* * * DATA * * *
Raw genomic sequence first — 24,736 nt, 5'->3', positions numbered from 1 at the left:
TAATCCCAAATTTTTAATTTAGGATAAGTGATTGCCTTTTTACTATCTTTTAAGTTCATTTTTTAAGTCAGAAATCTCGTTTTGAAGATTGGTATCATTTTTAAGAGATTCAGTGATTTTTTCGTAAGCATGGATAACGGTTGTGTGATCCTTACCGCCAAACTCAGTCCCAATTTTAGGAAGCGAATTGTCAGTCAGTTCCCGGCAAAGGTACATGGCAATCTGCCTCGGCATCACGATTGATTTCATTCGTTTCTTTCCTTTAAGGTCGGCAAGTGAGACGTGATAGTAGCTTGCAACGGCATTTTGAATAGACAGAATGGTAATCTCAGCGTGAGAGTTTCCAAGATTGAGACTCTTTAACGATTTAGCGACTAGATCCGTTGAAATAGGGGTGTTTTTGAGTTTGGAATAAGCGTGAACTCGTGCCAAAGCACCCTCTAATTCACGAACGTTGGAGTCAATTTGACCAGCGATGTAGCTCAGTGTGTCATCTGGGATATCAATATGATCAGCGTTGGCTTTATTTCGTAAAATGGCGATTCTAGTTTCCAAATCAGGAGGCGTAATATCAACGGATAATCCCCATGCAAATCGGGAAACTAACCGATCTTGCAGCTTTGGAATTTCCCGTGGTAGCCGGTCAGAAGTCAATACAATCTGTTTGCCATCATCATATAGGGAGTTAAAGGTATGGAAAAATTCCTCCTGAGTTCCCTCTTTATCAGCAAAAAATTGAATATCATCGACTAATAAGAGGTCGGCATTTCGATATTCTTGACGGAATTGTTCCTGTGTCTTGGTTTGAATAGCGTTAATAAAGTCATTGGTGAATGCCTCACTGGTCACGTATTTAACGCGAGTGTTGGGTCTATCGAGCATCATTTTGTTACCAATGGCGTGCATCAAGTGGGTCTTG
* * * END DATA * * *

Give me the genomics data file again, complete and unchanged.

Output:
Raw genomic sequence first — 24,736 nt, 5'->3', positions numbered from 1 at the left:
TAATCCCAAATTTTTAATTTAGGATAAGTGATTGCCTTTTTACTATCTTTTAAGTTCATTTTTTAAGTCAGAAATCTCGTTTTGAAGATTGGTATCATTTTTAAGAGATTCAGTGATTTTTTCGTAAGCATGGATAACGGTTGTGTGATCCTTACCGCCAAACTCAGTCCCAATTTTAGGAAGCGAATTGTCAGTCAGTTCCCGGCAAAGGTACATGGCAATCTGCCTCGGCATCACGATTGATTTCATTCGTTTCTTTCCTTTAAGGTCGGCAAGTGAGACGTGATAGTAGCTTGCAACGGCATTTTGAATAGACAGAATGGTAATCTCAGCGTGAGAGTTTCCAAGATTGAGACTCTTTAACGATTTAGCGACTAGATCCGTTGAAATAGGGGTGTTTTTGAGTTTGGAATAAGCGTGAACTCGTGCCAAAGCACCCTCTAATTCACGAACGTTGGAGTCAATTTGACCAGCGATGTAGCTCAGTGTGTCATCTGGGATATCAATATGATCAGCGTTGGCTTTATTTCGTAAAATGGCGATTCTAGTTTCCAAATCAGGAGGCGTAATATCAACGGATAATCCCCATGCAAATCGGGAAACTAACCGATCTTGCAGCTTTGGAATTTCCCGTGGTAGCCGGTCAGAAGTCAATACAATCTGTTTGCCATCATCATATAGGGAGTTAAAGGTATGGAAAAATTCCTCCTGAGTTCCCTCTTTATCAGCAAAAAATTGAATATCATCGACTAATAAGAGGTCGGCATTTCGATATTCTTGACGGAATTGTTCCTGTGTCTTGGTTTGAATAGCGTTAATAAAGTCATTGGTGAATGCCTCACTGGTCACGTATTTAACGCGAGTGTTGGGTCTATCGAGCATCATTTTGTTACCAATGGCGTGCATCAAGTGGGTCTTG